Wednesday, December 16, 2015

The Candy Cane Lane Caper

Every year for as long as I could remember, my husband and I would wait until it was dark and have our daughters, Danae and Cheryl put on their warmest clothes and jackets. We’d grab some warm blankets as we scurried out to the car with a thermos of warm coco and a feeling of Christmas cheer. We’d turn on the radio and listen to Christmas music as we drove to Candy Cane Lane. During any other time of the year, we’d never have been able to find the place. For you see, Candy Cane Lane, just like Christmas itself magically appears then disappears every year. Just as everyone knows Santa Clause lives in the North Pole, Candy Cane Lane with its myriad of lights and festive regalia appeared and disappeared yearly like Brigadoon to remind us that who we are and what we do for others matters more than what we get. However, that certainly didn’t seem to be the case on that one Christmas so long ago. But I’m getting ahead of myself. So let’s begin at the beginning since that’s where any good story begins.
            I remember it as if it were yesterday although looking back now and counting the years it was a long time ago. Nye onto thirty years or more if my memory serves me…Yep, I think that’s about right because my kids were still little. It was Thanksgiving - one of those rare holidays where we’d eaten early, cleaned up, and everyone who’d come, including grandma and grandpa left just as is was getting dark. So my hubby Ron and I looked at each other, and smiled as he nodded towards the coat closet. Knowing what he meant, I hurried into the kitchen to make some coco.
            Thermos tucked into my carryall, Ron hollered, “Girls put on your warmest clothes.”
            As if on que, they joyfully shouted, “Hurray! We’re going to Candy Cane Lane.” They rushed off and Ron forged in our linen closet to find our warmest blankets. A few minutes later, we smiled at each other as we all gathered in the vestibule. With a nod and a wink reminiscent of old Saint Nick, Ron opened the front door and we ran to the car, faces aglow. He joined us and backed the car out of the driveway, while I turned on the radio and heard Andy Williams singing,

It's beginning to look a lot like Christmas
Ev'rywhere you go; 
Take a look in the five and ten glistening once again 
With candy canes and silver lanes aglow.

            Before we knew it, we were singing along. Now to an onlooker this might have seemed odd since we didn’t know Messiah yet, so let me share that as far as we were concerned, having Holiday Cheer in our heart had nothing to do with what faith you practiced. It had everything to do with wishing for peace on earth and extending good will towards men…and women. And as far as Candy Cane Lane or even Christmas itself was concerned, everyone who knew me and mine knew were we always ready for a party of any sort…so off to Candy Cane Lane we went.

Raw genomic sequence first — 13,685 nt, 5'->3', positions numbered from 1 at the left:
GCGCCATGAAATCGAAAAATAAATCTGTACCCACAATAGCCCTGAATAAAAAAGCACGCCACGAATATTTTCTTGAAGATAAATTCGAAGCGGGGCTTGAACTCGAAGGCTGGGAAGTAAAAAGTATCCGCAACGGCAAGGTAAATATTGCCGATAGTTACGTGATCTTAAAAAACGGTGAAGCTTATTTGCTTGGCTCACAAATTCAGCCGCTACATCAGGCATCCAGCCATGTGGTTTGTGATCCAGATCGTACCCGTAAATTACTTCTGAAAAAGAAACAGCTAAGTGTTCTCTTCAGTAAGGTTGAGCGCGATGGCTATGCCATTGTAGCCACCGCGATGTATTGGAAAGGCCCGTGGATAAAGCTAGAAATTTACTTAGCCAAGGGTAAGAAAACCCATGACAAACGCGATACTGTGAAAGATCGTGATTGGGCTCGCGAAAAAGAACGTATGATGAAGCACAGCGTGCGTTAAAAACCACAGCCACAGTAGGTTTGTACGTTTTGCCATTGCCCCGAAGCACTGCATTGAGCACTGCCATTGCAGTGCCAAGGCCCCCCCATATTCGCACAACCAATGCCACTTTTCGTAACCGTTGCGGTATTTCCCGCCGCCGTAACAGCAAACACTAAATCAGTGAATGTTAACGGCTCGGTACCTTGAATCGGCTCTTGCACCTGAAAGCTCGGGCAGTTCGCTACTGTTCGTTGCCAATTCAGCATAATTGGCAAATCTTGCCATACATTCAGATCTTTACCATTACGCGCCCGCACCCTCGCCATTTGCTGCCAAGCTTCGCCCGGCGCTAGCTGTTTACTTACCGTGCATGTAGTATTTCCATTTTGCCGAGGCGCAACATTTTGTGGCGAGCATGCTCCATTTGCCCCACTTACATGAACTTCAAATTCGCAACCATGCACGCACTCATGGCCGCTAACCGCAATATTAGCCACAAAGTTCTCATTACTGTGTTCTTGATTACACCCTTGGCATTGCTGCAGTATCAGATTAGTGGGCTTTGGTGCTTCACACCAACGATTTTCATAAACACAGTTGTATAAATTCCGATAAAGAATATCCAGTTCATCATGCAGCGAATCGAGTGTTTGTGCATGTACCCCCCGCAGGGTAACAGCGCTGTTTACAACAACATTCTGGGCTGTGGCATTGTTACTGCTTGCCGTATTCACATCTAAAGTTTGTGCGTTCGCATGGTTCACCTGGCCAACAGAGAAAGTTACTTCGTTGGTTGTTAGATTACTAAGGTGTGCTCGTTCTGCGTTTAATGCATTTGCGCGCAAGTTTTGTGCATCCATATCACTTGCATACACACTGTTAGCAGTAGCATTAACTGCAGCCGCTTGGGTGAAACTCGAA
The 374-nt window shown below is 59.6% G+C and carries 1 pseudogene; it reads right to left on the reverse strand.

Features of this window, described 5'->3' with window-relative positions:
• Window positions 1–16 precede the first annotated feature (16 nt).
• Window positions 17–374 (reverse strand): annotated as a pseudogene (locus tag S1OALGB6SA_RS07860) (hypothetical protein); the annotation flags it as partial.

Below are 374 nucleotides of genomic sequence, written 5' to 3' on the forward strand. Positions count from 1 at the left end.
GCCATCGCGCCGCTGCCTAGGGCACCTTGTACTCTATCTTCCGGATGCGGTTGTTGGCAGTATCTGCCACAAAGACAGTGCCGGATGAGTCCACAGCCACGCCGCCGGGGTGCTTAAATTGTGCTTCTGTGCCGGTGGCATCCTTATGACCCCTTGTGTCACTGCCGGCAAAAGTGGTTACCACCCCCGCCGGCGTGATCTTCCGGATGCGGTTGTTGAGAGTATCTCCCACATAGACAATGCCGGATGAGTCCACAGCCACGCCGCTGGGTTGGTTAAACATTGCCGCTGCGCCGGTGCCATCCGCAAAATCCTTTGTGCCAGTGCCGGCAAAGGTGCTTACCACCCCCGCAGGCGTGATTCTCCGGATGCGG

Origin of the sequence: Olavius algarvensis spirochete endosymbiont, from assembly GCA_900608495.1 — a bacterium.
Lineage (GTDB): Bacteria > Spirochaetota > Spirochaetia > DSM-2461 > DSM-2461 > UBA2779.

While Ron drove into the night, we reminisced about all the years we had visited the Lane. We remembered the year we’d seen carolers dressed as if they were characters from a Dickens novel singing Christmas songs as they walked the 12 blocks that made up the Lane. Grouped in two’s - the women carried baskets filled with muffins - the men had thermoses filled with hot apple cider. Ron had pulled over, so we could hop out, get a muffin, some cider and get back into the car much to the consternation of those in the cars behind us that let us know what we’d done caused the traffic through the lane to back up more than it usually did. That didn’t bother us because we knew the ride through the Lane was all about making memories. We loved the fact that a drive, which should take five or ten minutes took at least an hour. While Ron waved those in a hurry on, Cheryl reminisced about the first time she’d seen the giant Snoopy rotating in time to Christmas carols. Danae spoke about how lovely each family had decorated their tree and wondered if their choices reflected the people within the homes. We talked about what it would be like to live on these streets while we oohed and awed as we pointed to each home amid giggles of joy mingled with music as the Lane’s magic wove its way into our hearts leaving another year of memories to treasure. 
            We’d learned that with each passing generation the people who lived on Candy Cane Lane sold their homes to their children, relatives or dear friends who promised to keep this tradition going. Knowing this brought me a sense of community and a feeling that as difficult as things could get - for one brief moment - everyone really did want to bless each other. And as we inched our way along in a sea of cars which seldom moved more than a foot or two while gawking at the beautiful, amazing, religious, funny, outlandish - and at times thought provoking decorations - I believed everyone felt what I did.